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BIO 168 Exam 1 (Ch 1 & 2) Study guide Cytology is the study of ___cells___________ Histology is the study of ____tissue___________

What is the main, general purpose of negative feedback? To maintain homeostasis in the body. The output shuts off the original effect of the stimulus or reduces its intensity. These mechanisims cause the variable to change in a direction OPPOSITE to that of the initial change, returing it to its ideal state or value. Negative feedback works to prevent what from occurring? The body going into a catastrophic state. Preventing sudden severe changes within the body How does positive feedback work? Positive feedback control infrequent events that do not require continuous adjustments. They set off a series of events that may be self-perpetuating and have an amplifying or waterfall effect. Cascades. Positive feed back usually races out of control Name two examples of positive feedback. Labor & Bloodclots What is an organ composed of? An organ is a discrete structure composed of at least two tissue types (four is more common) that performs a specific function for the body. I.E. Live Brain blood vessels stomach What are the functional characteristics of life? Maintain Boundry. Movement. Responsiveness/Irritability. Digestion. Metabolisim. Excretion. Reproduction. Growth. What does irritability refer to? The ability to sense changes (stimuli) in the environment and then respond to them. (I.E. touching something hot and pulling away) nerve cells are highly irriatable and communicate rapidly with each other via electrical impulses. What is the single most abundant chemical substance of the body? water Define homeostasis. (unchanging) the ability to maintain relatively stable internal conditions even though the outside world changes constantly. Place the following in order from the simplest to most complex: molecules, atoms, tissues, cells, organ Atoms. Molecules. Cells. Tissue. Organ. Organ System. What is considered to be the cause of most diseases? Homeostatic imbalance. What are the survival needs of the body? Nutrients, Oxygen, Water, appropriate temperature and atmospheric pressure. Why is the anatomical position used? Anatomical position is used to describe body parts and positions accurately. Directional terms allow us to explain where one body structure is in relation to another. What two planes does a sagittal section divide the body into?

The sagittal plane divides the body into left and right parts. It does not always have to be at the middle (bellybutton) it can also be offset from the midline, parasagittal plane. What two planes does a transverse section divide the body into? The Transverse sections the body in two parts, superior and inferior, also know as a cross section. What two planes does a frontal section divide the body into? The frontal (coronal) plane divides the body into anterior/posterior parts. The heart is anterior to the spine. What ions (elements) are necessary for the proper conduction of nerve impulses? Sodium & Potassium Which type of reaction produces more energy than they absorb? (exergonic or endergonic) Exergonic Which type of reaction absorbs more energy than they produce? Endergonic In chemical reactions, breaking old bonds __Forms or creates (ATP) energy and forming new bonds ___Requires____________ energy. A key feature of the bodys meatabolism is the almost exclusive use of ___exorgonic___ reactions by the body. The function of proteins depends on their __structure or 3 dementional shape_____________. What happens to proteins in high temperature or acidity? ___________________ are a type of protein. What is glycogen? What happens when chemical bonds are broken? Salts are always ____________ compounds. What is the maximum number of electrons in the following electron levels? First __2__, Second __8___, Third ___8__ Solutions that have a pH __lower___ than 7 are considered to be acidic. What is the major positive ion (cation) found outside cells (extracellular)? What is present/found in ALL organic molecules? What must be removed to build complex molecules like carbohydrates and proteins from their building blocks?h20 What are the functions of enzymes? What are they composed of? Catalist / prortein What factors affect chemical reactions and how? Catalist, size, heat, concentration (tea bags) Define molarity. A solution contains solvent in _________ amounts and solute in ___________ quantities. What is HCO3- ? bionicarbonate Ion Is the changing of glucose molecules into carbon dioxide, water and ATP reversible in animals? What are isotopes? What four elements make up 96% of body matter?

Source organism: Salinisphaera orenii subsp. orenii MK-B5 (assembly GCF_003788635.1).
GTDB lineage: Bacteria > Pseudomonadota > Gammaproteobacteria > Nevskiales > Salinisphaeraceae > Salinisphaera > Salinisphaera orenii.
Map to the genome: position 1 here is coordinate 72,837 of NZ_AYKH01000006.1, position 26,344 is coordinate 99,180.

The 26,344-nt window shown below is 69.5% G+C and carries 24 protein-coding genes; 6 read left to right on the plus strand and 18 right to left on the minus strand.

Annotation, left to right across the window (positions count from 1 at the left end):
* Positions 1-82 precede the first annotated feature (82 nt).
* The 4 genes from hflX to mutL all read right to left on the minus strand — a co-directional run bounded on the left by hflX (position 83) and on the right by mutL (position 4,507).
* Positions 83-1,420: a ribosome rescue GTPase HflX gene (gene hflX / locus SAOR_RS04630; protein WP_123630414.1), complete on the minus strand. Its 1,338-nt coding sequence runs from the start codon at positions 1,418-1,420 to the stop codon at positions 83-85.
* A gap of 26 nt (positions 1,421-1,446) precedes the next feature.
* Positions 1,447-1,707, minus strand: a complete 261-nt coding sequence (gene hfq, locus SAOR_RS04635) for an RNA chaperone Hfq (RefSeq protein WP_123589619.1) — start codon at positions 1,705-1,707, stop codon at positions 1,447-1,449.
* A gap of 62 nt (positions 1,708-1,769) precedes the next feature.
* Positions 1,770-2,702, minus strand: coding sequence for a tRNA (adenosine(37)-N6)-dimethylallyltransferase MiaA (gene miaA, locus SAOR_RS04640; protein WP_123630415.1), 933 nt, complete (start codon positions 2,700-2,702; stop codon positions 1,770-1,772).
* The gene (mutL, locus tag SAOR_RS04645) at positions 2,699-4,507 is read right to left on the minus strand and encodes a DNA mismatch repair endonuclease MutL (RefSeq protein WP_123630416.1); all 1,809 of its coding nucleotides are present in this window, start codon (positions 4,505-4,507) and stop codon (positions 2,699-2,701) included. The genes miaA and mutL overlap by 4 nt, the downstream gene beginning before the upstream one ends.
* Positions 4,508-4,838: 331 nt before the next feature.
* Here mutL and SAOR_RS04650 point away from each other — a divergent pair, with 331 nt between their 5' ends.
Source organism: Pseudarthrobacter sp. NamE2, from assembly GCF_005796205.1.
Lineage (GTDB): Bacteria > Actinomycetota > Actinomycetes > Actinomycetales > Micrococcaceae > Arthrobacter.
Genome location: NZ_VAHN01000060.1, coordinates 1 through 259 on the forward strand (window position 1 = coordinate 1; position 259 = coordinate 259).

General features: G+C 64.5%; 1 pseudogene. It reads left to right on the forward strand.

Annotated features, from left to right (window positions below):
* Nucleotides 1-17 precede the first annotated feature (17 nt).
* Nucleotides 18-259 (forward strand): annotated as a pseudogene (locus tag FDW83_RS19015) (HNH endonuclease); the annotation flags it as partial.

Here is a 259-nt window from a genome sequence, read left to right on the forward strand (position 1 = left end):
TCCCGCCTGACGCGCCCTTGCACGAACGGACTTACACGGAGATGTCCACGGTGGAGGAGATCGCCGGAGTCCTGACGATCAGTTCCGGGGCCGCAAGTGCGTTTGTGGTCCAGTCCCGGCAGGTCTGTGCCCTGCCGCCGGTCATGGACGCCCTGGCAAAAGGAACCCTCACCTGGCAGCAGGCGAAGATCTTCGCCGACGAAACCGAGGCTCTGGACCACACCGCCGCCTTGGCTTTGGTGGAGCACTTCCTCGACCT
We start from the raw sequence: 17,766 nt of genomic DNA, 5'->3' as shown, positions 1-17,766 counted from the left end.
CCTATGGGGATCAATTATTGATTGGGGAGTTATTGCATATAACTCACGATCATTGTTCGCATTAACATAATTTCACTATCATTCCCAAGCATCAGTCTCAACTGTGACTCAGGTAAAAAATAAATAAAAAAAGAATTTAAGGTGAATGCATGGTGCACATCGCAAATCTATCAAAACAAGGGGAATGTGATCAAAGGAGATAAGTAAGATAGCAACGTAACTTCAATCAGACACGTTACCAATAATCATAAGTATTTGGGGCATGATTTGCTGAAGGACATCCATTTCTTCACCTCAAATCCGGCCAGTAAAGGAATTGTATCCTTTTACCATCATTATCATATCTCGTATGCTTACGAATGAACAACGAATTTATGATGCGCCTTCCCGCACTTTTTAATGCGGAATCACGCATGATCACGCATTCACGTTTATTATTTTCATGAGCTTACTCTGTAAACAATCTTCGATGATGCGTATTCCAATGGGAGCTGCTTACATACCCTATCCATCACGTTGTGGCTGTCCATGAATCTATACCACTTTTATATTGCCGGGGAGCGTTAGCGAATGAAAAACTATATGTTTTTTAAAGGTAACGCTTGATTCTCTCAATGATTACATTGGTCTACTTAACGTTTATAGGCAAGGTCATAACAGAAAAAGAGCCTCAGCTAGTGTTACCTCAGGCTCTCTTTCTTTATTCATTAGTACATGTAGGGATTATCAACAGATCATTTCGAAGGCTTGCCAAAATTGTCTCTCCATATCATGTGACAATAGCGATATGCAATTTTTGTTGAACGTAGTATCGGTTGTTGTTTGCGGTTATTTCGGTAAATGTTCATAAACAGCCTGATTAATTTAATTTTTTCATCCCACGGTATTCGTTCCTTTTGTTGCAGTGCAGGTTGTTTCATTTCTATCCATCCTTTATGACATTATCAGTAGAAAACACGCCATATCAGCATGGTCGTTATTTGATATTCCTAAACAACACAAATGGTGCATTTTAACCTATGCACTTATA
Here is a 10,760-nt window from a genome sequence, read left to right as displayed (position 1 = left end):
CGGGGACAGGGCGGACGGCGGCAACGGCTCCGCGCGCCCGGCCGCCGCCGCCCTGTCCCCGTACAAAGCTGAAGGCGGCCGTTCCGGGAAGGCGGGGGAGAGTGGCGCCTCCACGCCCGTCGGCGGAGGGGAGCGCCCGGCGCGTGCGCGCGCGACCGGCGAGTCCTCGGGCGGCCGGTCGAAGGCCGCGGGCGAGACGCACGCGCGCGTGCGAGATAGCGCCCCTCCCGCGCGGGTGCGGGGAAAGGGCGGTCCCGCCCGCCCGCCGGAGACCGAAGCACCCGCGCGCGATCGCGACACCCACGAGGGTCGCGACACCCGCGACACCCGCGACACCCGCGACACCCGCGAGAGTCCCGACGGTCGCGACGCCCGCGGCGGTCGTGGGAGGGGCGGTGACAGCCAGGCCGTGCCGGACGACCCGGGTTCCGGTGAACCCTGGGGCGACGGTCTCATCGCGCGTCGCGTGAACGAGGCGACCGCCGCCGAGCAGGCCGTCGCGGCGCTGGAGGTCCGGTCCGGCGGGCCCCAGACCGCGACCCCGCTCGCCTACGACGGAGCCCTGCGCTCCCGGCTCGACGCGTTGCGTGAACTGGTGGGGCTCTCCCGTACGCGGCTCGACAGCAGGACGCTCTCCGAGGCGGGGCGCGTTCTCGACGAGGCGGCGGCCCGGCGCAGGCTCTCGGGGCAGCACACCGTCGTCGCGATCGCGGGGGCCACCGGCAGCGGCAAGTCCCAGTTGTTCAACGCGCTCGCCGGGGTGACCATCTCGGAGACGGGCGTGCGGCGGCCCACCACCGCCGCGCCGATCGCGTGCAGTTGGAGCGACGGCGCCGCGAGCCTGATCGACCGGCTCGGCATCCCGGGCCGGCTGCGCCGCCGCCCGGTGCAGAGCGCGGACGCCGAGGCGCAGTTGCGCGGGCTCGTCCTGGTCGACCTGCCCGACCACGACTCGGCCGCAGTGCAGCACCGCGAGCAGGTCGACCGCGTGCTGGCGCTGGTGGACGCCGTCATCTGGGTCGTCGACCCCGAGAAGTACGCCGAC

Oxygen carbon hydrogen nitrogen What fat soluble vitamin is produced in our skin due to sun exposure? Vitamin D If an atom has 17 protonshow many electrons does it have in its outermost (valance) shell? Chlorine, 7 What information does the atomic number tell you? # of protrons and electrons How many atoms of each atom is found in the following? C6H12O6? 6/12/6 amu180.156 What iis a neutralization reaction? What two things are combined & what is the product? Canceltation of combining a strong acid and strong base. They cancel each other out What factors influence reaction rate? Temp concentration size (smaller faster) catalysts (speeds things up with less engery) Is water an electrolyte? Sucrose is a __diasacharide____saccharide. What purpose does the phosphate serve in a DNA molecule? SERVES AS THE BACKBONE OF THE DOUBLE HELIX DNA STRCUTRE What property of water is demonstrated when we sweat? What is a synthesis reagtion? What information does the column number tell you? Blood is an example of a What does the ATP molecule do? What happens in redox reactions? Note: You will be given 3 clinical questions on the exam. You may choose any 2 to answer for 5 bonus points each.